Recommendations for Design and Operation of Ammonia-Fueled Vessels Based on Multi-disciplinary Risk Analysis
The implementation of alternatives to conventional fossil-based fuels is key to decarbonization of the global shipping industry. Ammonia is currently one of the frontrunners among alternative shipping fuels, as it can be combusted with almost no carbon dioxide emissions. However, using ammonia as a shipping fuel involves safety hazards: primarily toxicity, but also onboard fires and explosions. Therefore, it is crucial to understand these risks and the safeguards that can be implemented to reduce them to tolerable levels.
To this end, we have pioneered an innovative multi-disciplinary approach to assess and address the onboard safety risks to a ship’s crew of ammonia as a shipping fuel. Our project is a collaboration between the Lloyd’s Register Maritime Decarbonisation Hub (MDH) and the Mærsk Mc-Kinney Møller Center for Zero Carbon Shipping (MMMCZCS), with contributions from other partners. This report outlines the results of this project.
The first main section of this report summarizes the results of an iterative quantitative risk assessment (QRA) analysis applied to three reference designs for ammonia-fueled vessels. QRA is a powerful data-driven method that allows users to assess risk in a quantitative and granular manner. Importantly, QRA can be used to quantitatively estimate the effectiveness of risk mitigations by adding different modifications to the QRA model and observing their impact on the risk calculation. In our project, we used this capability of QRA to characterize risk levels across different vessel types, place these in the context of existing risk criteria, and identify design and operational measures that would reduce risk to crew to a tolerable level.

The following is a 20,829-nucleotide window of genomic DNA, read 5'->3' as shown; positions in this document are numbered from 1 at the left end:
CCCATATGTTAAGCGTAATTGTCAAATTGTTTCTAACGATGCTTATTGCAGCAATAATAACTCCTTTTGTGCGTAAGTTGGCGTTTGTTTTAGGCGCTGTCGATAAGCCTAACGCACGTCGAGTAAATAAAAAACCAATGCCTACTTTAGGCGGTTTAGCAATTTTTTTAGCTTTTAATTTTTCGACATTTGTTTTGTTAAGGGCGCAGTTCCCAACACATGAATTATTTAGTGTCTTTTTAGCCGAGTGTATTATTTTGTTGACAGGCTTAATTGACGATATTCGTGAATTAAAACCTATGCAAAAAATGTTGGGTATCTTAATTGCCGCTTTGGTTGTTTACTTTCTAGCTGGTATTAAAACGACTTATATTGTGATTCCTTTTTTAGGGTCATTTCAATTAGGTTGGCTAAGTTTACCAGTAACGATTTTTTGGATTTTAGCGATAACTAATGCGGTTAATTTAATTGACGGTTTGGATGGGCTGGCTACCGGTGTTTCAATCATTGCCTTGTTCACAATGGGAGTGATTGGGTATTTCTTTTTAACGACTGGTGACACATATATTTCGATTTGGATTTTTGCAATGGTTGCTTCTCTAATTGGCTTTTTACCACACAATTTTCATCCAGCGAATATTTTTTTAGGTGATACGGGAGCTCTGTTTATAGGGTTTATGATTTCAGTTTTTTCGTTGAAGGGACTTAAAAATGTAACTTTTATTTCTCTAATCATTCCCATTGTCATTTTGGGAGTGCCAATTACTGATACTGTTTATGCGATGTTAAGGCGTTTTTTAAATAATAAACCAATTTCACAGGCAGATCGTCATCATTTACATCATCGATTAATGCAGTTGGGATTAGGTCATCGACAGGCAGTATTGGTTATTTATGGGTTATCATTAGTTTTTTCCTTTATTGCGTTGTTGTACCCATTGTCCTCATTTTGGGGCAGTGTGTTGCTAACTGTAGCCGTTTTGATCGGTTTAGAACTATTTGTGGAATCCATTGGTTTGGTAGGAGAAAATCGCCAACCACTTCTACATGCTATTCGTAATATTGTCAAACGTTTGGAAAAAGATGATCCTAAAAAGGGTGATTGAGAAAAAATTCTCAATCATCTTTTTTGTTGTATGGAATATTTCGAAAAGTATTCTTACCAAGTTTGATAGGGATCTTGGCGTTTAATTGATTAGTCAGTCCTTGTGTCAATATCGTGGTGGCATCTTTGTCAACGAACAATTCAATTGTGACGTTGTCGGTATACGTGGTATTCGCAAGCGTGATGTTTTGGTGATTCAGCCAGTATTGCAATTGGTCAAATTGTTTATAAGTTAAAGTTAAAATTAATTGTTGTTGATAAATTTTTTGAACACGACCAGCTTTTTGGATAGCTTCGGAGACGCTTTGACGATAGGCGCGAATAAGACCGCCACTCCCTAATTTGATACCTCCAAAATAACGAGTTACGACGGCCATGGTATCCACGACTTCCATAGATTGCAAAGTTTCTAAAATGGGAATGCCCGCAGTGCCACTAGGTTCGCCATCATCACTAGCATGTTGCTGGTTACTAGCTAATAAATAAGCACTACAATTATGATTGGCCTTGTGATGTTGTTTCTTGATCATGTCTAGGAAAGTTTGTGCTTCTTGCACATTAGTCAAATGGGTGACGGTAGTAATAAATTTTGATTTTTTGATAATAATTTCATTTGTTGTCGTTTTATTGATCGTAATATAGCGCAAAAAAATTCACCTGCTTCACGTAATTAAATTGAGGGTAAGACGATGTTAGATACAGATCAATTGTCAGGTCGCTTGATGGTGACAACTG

Based on our analysis, we highlight several recommendations and findings for the design and operation of ammonia-fueled vessels. We divided these into three groups: high-priority recommendations relating to measures that contribute significantly to reduction of risk to crew; findings that demonstrate the importance of existing good practice, guidelines, or rules; and other recommendations.
- Lower storage temperature reduces the safety risk from ammonia fuel.
- Divide the fuel preparation room into two or more separate spaces containing different groups of equipment that could leak ammonia.
- Access to and length of time spent in spaces containing ammonia equipment should be minimized, monitored, and controlled.
- Ventilation outlets from spaces containing ammonia equipment should be placed in a safe location adequately separated from areas accessed by crew, in order to avoid accidental release of toxic concentrations of ammonia affecting personnel.
- Multiple sensors of different types to detect ammonia leaks should be installed.
- Secondary containment mechanisms, such as double-walled piping, used for ammonia-related equipment outside of already-restricted areas have been proven to significantly reduce risk.
- Ventilated gas-tight enclosures installed around any gas valve units in engine rooms also reduce risk.